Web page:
BackgroundMarked reductions in childhood cancer mortality occurred over the last decades in high-income countries and, to a lesser degree, in middle-income countries. This study aimed to monitor mortality trends in the Americas and Australasia, focusing on areas showing unsatisfactory trends.
MethodsAge-standardized mortality rates per 100,000 children (aged 0-14 years) from 1990 to 2017 (or the last available calendar year) were computed for all neoplasms and 8 leading childhood cancers in countries from the Americas and Australasia, using data from the World Health Organization database. A joinpoint regression was used to identify changes in slope of mortality trends for all neoplasms, leukemia, and neoplasms of the central nervous system (CNS) for major countries.
ResultsOver the last decades, childhood cancer mortality continued to decrease by approximately 2% to 3% per year in Australasian countries (ie, Japan, Korea, and Australia), by approximately 1.5% to 2% in North America and Chile, and 1% in Argentina. Other Latin American countries did not show any substantial decrease. Leukemia mortality declined in most countries, whereas less favorable trends were registered for CNS neoplasms, particularly in Latin America. Around 2016, death rates from all neoplasms were 4 to 6 per 100,000 boys and 3 to 4 per 100,000 girls in Latin America, and 2 to 3 per 100,000 boys and approximately 2 per 100,000 girls in North America and Australasia.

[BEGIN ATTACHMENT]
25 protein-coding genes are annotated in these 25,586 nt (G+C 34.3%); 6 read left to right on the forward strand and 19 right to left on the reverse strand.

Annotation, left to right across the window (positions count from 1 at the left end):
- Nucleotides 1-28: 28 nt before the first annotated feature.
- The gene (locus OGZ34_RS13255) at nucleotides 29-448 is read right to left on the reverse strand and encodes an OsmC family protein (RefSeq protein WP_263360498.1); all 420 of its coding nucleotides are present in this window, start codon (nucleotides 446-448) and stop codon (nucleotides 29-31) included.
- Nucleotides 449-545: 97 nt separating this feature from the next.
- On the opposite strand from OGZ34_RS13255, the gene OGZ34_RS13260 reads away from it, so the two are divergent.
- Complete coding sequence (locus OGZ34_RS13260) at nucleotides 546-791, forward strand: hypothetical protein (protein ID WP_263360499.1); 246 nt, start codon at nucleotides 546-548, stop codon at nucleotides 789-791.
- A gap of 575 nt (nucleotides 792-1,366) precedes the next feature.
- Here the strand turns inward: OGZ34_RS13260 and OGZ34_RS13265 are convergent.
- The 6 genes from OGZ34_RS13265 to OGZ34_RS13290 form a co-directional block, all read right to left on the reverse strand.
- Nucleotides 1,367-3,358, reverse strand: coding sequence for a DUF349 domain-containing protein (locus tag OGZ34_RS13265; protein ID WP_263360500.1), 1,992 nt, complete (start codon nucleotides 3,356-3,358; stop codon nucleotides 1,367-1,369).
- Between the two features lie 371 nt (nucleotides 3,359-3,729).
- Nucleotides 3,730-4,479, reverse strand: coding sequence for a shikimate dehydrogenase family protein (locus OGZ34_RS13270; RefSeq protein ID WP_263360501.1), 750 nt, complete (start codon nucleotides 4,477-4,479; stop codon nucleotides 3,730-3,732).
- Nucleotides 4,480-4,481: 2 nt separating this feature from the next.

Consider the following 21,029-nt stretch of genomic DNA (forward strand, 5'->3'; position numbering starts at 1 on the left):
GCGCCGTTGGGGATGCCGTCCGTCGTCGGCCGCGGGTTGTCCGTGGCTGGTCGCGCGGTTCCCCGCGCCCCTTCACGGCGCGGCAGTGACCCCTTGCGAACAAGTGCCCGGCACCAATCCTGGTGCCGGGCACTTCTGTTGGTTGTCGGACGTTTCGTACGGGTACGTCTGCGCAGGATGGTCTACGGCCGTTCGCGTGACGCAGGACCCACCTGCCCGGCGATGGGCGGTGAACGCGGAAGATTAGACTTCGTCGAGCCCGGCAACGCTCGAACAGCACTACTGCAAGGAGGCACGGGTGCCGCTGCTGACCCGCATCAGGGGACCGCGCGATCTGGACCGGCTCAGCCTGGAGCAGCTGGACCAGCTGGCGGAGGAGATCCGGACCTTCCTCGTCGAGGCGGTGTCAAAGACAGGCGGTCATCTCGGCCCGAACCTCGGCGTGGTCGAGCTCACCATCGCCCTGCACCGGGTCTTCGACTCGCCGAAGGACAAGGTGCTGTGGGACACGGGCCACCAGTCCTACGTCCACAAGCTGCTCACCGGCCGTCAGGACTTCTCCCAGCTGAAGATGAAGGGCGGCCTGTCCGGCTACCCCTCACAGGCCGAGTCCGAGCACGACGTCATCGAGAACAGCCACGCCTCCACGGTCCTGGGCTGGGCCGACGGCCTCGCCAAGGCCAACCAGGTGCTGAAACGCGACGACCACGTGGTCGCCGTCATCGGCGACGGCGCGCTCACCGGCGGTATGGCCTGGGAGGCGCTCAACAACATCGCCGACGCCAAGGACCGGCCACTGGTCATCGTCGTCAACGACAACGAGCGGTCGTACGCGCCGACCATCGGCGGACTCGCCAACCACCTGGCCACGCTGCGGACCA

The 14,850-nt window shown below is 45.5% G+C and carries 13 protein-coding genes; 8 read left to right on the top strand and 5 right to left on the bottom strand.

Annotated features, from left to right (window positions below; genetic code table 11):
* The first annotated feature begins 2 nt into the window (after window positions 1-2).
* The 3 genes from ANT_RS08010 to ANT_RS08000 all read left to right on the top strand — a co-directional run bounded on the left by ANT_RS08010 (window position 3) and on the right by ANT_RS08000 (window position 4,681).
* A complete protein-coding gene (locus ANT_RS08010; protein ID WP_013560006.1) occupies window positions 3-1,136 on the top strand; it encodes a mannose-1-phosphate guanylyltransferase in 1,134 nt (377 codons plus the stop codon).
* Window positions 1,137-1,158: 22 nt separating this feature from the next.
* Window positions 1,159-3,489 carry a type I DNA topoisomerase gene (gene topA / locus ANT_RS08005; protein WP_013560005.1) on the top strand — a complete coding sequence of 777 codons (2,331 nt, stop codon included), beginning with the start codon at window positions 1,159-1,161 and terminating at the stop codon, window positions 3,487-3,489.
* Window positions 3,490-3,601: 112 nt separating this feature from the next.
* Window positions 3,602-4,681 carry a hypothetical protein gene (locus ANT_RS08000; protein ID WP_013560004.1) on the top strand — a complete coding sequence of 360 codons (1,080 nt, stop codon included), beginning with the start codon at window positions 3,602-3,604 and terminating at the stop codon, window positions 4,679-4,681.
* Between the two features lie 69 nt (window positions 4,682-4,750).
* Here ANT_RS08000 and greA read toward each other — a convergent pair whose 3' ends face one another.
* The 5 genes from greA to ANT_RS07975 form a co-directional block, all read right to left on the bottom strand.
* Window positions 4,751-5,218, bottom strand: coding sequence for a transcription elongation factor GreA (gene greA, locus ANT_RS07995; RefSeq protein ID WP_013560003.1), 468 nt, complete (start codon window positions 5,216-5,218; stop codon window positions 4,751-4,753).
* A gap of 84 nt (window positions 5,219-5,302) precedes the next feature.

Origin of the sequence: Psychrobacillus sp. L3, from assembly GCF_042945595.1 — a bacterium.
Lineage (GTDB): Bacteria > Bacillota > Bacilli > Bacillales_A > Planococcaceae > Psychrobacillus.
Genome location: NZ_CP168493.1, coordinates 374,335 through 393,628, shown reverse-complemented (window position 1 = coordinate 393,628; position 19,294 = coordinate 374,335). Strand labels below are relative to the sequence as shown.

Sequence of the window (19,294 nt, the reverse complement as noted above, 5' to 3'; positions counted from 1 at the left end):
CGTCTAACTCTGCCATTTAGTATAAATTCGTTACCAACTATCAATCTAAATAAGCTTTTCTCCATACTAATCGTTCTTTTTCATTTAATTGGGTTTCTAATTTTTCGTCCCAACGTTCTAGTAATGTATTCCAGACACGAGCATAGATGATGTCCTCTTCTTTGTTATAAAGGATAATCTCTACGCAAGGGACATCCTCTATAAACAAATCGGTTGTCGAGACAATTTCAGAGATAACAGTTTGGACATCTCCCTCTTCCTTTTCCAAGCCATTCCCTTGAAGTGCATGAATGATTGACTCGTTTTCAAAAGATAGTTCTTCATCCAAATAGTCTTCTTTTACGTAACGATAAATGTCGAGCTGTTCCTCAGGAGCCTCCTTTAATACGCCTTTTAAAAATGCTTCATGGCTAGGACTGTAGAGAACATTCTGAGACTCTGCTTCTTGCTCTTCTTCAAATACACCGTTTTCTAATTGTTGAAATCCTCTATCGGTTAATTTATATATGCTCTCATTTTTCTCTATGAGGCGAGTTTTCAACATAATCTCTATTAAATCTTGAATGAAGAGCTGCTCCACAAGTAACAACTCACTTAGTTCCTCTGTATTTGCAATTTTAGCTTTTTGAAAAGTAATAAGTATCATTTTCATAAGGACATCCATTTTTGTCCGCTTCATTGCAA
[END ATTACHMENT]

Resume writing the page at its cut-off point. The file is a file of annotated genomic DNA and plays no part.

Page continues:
ConclusionsChildhood cancer mortality trends declined steadily in North America and Australasia, whereas they were less favorable in most Latin American countries. Priority must be given to closing the gap by providing high-quality care for all children with cancer worldwide.
Lay summaryAdvances in childhood cancer management have substantially improved the burden of these neoplasms over the past 40 years, particularly in high-income countries. This study aimed to monitor recent trends in America and Australasia using mortality data from the World Health Organization. Trends in childhood cancer mortality continued to decline in high-income countries by approximately 2% to 3% per year in Japan, Korea, and Australia, and 1% to 2% in North America. Only a few Latin American countries showed favorable trends, including Argentina, Chile, and Mexico, whereas other countries with limited resources still lagged behind.